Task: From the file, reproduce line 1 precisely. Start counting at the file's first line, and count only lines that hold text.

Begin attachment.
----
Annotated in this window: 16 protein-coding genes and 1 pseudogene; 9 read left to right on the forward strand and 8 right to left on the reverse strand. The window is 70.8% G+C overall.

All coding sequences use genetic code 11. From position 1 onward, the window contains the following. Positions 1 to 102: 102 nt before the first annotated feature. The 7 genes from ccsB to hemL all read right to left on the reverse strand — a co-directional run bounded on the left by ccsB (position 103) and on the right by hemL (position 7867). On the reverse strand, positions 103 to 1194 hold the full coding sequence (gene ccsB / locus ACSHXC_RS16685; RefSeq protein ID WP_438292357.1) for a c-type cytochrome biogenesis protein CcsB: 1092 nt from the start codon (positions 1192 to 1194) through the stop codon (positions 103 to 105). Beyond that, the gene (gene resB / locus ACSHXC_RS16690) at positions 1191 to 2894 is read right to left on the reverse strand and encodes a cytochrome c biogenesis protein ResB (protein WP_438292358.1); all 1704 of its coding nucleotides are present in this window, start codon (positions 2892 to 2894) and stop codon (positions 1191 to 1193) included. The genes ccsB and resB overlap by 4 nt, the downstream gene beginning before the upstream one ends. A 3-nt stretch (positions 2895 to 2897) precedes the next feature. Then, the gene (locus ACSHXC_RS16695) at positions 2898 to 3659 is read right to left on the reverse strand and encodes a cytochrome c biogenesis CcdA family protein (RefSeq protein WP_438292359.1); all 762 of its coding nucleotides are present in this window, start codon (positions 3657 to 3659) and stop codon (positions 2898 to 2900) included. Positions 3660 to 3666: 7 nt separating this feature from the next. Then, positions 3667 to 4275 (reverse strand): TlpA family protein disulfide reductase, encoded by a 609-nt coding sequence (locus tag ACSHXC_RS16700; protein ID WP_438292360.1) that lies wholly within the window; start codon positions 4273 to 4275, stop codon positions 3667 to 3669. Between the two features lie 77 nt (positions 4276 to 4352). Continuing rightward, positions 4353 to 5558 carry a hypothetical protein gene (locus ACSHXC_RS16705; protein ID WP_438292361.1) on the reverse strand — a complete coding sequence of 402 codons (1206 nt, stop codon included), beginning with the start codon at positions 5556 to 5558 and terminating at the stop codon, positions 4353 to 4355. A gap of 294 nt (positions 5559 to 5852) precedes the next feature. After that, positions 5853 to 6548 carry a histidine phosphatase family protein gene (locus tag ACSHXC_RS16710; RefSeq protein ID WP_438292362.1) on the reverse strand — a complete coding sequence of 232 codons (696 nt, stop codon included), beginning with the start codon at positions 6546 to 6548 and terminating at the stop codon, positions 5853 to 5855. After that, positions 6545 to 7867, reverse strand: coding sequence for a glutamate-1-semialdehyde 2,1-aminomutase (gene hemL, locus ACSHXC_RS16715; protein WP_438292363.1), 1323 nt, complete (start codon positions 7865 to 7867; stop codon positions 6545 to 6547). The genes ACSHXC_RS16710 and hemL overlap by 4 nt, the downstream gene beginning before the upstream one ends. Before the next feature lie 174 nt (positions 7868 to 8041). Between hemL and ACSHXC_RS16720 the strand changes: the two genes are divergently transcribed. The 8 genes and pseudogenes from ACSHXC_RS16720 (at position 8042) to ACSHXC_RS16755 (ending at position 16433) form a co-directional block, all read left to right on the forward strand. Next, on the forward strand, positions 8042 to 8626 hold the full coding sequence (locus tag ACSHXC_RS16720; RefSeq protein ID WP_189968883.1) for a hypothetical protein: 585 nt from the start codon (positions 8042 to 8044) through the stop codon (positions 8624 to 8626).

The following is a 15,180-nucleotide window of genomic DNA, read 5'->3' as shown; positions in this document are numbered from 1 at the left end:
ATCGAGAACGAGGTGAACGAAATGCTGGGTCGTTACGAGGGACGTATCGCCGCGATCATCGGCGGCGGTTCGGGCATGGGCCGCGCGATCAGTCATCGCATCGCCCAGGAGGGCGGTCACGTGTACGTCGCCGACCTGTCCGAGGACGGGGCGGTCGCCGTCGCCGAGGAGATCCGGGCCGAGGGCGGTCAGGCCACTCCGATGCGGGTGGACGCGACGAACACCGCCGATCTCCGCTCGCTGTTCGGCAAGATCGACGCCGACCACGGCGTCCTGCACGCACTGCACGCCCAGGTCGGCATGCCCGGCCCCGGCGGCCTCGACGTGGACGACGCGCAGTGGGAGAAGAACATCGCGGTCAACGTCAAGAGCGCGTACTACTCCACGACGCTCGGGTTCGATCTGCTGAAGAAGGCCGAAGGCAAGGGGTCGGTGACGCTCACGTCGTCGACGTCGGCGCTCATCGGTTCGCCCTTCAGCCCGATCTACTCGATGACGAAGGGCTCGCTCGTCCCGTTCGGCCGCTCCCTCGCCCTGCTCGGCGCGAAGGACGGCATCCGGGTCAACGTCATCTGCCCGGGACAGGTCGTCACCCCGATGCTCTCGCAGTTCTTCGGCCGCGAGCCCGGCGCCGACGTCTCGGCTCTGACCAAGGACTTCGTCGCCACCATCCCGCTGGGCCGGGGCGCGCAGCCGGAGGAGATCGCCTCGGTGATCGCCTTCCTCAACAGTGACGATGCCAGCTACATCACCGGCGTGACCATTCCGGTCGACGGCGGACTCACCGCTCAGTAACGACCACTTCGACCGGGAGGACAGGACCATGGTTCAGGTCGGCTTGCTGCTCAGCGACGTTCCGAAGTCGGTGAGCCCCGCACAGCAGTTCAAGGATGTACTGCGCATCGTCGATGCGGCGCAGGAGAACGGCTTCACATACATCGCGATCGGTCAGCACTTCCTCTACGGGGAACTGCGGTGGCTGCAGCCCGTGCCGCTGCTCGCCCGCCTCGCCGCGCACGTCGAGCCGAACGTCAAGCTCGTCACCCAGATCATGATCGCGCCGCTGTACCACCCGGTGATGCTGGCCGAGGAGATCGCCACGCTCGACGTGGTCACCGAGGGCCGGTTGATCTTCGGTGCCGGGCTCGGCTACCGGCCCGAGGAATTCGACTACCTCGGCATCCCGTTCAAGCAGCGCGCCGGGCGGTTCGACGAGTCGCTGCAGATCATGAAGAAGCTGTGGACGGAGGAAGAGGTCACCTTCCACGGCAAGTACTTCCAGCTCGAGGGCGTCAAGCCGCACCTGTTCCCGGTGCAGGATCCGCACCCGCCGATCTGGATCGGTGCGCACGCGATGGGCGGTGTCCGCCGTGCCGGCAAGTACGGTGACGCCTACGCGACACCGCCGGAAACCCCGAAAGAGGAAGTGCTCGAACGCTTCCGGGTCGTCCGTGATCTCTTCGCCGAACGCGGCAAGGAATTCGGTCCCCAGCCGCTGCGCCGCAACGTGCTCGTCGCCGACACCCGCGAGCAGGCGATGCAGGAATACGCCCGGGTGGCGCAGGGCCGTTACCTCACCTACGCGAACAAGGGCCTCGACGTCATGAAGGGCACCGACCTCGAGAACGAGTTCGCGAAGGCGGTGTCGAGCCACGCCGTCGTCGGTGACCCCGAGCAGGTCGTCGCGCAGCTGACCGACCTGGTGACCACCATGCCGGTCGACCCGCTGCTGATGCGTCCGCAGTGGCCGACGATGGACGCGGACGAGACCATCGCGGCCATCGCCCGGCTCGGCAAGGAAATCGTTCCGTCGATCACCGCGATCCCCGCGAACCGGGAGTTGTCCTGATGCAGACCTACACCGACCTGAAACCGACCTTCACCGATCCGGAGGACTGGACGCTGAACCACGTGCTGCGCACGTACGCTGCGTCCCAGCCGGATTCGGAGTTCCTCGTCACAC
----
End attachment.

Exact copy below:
Annotated in this window: 16 protein-coding genes and 1 pseudogene; 9 read left to right on the forward strand and 8 right to left on the reverse strand. The window is 70.8% G+C overall.